President Jacob Zuma complained last week that we politicise ratings in SA. "In other countries, this is not politicised," he added. The besieged 74-year-old pointed to recent downgrades in France and the UK as well as other emerging markets of Russia, Brazil and China. "But here, we make a big issue of it," he said.
It’s not even Zuma’s cavalier economic illiteracy that’s the problem: it’s his casual ability to distort fact, while blithely choosing to discount the day-to-day impact of his kamikaze-presidency on people he swore an oath to protect.
His response on the ratings evoked that of the iconic Alfred E Neuman, the grinning country bumpkin mascot for Mad magazine whose motto for every scenario was: "What, me worry?"
The problem for SA’s own Alfred E Neuman is that the ratings agencies have placed SA on a precipice, entirely because the country’s economy has been held hostage to Zuma’s political whims.
Last week, Fitch granted the country a stay of execution from a downgrade but changed SA’s rating outlook to "negative" — in other words, a downgrade is the most likely step from here.
Paramount, said Fitch, was "political risks to standards of governance and policy-making have increased and will remain high at least until the ANC electoral conference in December 2017".
Fitch said SA’s "indicators of economic development are weaker" than similar-rated countries. In other words, we’re hanging onto investment grade by the skin of our teeth.
Moody’s also left SA’s rating unchanged (at two notches above investment grade, in their case), but published a report last week that made no bones about just how precarious this rating is, thanks to the "noise" and "political uncertainty".
Zuma might argue about how his enemies are "politicising" the ratings, but the fact is, the ratings agencies themselves point to the deep economic risks of his political actions. If he doesn’t like it, well, then he can start his own ratings agency like the mooted Brics ratings agency. But any agency that acts as a mouthpiece of the politicians would be ignored by any serious investor.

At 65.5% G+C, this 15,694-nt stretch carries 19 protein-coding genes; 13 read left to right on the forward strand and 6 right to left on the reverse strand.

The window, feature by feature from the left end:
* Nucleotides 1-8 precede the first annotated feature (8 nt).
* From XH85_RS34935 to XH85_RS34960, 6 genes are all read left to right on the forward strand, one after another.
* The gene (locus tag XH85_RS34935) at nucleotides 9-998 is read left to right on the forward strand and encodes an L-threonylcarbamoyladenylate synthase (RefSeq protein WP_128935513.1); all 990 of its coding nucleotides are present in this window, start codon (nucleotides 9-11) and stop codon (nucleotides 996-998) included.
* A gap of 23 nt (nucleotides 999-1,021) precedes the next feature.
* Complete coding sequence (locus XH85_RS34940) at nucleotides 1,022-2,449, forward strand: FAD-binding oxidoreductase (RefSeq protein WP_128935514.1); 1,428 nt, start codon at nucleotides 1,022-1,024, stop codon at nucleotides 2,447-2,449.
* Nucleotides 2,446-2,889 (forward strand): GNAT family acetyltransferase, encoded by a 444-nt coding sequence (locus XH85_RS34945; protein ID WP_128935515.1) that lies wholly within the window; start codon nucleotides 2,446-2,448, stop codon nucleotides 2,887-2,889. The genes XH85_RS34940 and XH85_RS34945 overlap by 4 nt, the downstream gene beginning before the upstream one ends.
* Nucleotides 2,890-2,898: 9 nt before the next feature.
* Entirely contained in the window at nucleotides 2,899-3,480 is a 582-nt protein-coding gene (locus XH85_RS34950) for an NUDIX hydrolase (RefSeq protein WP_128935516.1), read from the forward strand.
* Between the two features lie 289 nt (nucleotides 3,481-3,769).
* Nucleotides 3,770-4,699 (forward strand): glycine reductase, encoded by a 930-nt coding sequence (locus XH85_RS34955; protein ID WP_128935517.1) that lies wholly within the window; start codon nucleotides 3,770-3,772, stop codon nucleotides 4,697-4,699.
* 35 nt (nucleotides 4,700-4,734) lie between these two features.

Now, delving deeper into his argument, it is true that the UK and France were downgraded. But both are still comfortably in investment grade territory, as is China. And that does help keep the more ravenous critics from the door.
To best answer Zuma’s question of why a downgrade should be a "big issue", look to Brazil, which was downgraded to "junk" status this year.
This year, Brazil’s economy is set to shrink by 3.4% — in part, a self-fulfilling prophesy as foreign investors are often obliged to pull cash from countries with subinvestment-grade ratings. The equivalent of its prime interest rate is now 14%; inflation hit 10.6% earlier this year; and unemployment has doubled within three years to 11.8%.
A chilling report last week by consultancy the Paternoster Group is titled: "What if SA does a Brazil?" Its worst-case scenario suggested that a steep slowdown in growth would lead to sharp hikes in taxes, rocketing unemployment, rising poverty, and a harsh security crackdown as Zuma responds to rising "slow-burn" pressure.
A country can, of course, survive a downgrade to junk, though much would depend on the rand. But what is clear is that if finance minister Pravin Gordhan were to be fired, it could get really nasty.
Zuma himself, having survived a heated ANC discussion on his future, isn’t going anywhere. Clearly he is eager to avoid the fate of Brazil’s now-impeached president, Dilma Rousseff — whose economic legacy is horrendous.
So take a look at Brazil, Mr President. And see why ratings can be such a big deal.